Chemical and Biomolecular Engineering

Official blog of the Lehigh University Chemical Engineers

Residue Curves Using Aspen

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In an earlier post I discussed about the how choosing the correct property package for Aspen is crucial to the meaningfulness of the result. In the post, I would like to talk about how the correct property package can impact the residue curves. If you would like to see how it affects the prediction for azeoptrope, please click here.

There are numerous property packages in Aspen. To name a few, Chao-Seader, Wilson, LHHW, Uniquac, Unifac, and Redlich-Kwong are all commonly used. However, each of them serves as the model for the specifications that follows. A residue curves describes the change of the composition of the liquid phase of a chemical mixture during continuous evaporation at the condition of Vapor-Liquid equilirium.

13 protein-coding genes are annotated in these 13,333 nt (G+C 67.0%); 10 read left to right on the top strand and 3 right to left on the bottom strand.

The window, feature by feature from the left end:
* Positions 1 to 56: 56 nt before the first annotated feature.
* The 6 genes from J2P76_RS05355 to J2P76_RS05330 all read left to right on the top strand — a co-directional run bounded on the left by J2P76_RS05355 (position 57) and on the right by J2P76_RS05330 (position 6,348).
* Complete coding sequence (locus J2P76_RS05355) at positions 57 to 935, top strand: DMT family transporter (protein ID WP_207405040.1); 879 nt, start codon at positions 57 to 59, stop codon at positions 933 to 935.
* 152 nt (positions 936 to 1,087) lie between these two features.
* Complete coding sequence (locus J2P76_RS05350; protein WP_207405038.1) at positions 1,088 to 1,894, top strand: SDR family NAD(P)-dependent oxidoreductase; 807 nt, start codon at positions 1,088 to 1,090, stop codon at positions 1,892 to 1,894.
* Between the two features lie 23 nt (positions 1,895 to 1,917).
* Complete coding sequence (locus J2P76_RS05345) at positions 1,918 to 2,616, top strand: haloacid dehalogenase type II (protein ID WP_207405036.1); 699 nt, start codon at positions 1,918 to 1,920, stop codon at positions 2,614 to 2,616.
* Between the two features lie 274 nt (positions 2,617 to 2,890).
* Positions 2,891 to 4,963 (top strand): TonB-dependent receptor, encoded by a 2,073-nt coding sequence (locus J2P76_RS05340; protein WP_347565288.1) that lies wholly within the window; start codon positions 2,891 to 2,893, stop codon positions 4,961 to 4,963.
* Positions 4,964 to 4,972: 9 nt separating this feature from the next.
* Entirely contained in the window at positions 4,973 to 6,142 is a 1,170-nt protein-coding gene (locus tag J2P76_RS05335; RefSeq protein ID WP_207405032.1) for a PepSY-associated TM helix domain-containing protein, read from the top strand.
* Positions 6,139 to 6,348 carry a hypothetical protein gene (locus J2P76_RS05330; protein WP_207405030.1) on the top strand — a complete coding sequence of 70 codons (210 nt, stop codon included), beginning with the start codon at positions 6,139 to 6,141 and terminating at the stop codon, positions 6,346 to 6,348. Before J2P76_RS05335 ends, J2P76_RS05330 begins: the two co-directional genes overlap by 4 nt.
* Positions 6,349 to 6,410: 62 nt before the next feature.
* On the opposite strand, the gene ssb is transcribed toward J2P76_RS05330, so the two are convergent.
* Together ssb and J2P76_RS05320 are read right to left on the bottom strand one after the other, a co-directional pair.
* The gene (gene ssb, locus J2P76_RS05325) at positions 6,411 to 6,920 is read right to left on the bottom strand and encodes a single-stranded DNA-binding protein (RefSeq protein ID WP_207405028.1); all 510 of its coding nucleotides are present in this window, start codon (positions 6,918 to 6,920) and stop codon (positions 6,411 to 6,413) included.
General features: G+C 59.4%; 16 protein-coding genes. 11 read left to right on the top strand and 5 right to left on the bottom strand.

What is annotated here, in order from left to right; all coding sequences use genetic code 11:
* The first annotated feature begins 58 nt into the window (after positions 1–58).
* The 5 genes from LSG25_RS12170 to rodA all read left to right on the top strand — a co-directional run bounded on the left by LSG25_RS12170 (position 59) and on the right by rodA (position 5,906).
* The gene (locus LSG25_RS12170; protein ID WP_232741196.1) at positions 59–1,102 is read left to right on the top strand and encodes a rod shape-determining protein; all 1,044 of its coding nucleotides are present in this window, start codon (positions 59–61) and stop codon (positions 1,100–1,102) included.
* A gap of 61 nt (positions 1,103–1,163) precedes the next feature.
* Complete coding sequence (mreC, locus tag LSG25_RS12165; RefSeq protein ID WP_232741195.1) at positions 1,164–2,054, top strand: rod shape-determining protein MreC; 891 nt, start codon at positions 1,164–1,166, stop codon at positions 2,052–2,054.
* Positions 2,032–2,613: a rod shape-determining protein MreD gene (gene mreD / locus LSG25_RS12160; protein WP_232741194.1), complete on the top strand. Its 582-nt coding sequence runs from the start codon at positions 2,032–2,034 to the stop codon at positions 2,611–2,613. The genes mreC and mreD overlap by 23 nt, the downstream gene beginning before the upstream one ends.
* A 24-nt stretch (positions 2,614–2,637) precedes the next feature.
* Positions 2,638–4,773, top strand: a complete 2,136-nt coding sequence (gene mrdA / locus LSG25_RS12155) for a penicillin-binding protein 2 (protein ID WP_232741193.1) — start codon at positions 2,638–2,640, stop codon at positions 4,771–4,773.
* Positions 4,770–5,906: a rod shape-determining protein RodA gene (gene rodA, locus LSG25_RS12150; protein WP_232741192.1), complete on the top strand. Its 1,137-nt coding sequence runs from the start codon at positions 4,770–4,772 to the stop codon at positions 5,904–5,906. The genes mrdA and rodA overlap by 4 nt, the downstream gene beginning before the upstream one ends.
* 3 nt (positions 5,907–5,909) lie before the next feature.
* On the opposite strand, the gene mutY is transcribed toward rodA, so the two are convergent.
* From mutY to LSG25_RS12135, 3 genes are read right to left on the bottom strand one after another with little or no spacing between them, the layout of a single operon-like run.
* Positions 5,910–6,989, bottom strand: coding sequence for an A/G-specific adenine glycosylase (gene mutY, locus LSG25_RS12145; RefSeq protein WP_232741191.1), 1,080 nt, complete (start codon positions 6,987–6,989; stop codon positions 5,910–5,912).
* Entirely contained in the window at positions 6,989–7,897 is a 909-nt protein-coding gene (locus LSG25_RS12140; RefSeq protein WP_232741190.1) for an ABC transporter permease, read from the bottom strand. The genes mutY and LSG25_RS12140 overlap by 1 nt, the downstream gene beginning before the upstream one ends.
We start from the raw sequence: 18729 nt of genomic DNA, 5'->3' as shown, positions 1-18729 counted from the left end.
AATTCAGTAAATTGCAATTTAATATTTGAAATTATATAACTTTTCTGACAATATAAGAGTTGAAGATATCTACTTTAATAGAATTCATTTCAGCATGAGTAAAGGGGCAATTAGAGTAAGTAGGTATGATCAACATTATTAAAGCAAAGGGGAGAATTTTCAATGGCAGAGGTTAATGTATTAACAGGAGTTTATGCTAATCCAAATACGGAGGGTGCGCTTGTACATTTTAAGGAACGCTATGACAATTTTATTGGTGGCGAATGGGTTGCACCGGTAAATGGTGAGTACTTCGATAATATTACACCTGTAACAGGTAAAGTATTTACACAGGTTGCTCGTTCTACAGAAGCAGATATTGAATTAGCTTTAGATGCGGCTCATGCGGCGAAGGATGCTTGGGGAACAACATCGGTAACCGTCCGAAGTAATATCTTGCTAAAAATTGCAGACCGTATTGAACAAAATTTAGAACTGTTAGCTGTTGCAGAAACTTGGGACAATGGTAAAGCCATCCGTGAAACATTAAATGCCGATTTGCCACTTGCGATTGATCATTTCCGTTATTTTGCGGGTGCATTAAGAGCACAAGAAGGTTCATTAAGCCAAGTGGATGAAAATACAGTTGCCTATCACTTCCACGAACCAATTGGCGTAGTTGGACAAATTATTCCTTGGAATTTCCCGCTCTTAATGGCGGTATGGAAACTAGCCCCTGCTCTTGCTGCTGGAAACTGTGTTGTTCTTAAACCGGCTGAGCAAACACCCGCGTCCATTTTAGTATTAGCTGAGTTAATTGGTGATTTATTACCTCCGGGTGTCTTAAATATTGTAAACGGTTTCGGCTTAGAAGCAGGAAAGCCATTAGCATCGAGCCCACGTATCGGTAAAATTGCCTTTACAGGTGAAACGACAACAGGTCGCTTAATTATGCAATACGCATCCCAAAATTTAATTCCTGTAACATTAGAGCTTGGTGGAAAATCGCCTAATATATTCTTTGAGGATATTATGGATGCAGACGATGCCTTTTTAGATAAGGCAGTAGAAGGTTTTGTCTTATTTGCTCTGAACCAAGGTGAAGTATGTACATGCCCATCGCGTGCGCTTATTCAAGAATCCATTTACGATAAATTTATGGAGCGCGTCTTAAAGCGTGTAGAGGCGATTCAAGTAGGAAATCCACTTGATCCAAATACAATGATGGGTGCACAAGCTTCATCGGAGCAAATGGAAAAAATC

In this example, we  try to study the residue curves of a three component system: Water, Methanol, and Methyl Acetate. Wilson was chosen as the first property package. Below is the resulting graph.


As you see in the bottom left corner, Wilson package is unable to predict the 2 liquid interfaces between Water and Methyl Acetate. Next, we studied the property package Unifac. The result is shown below. As you can see also in the bottom left corner, Unifac is able to successfully predict the 2 liquid phases. Now that we have decided on which property package to use, we can proceed to flow-sheeting and work on other specifications.



Author: Jerry Jin

Hello, My name is Jerry Jin. I'm a senior at Lehigh University pursuing a degree in Chemical Engineering. I'm from Allentown, PA, but I was born in Shanghai, China. I moved here when I was fourteen years old. I'm currently the secretary for Southeast Asia at Lehigh Club, and treasurer for SASE. I'm also on the Lehigh Ultimate Frisbee Team and I enjoy being spontaneous.

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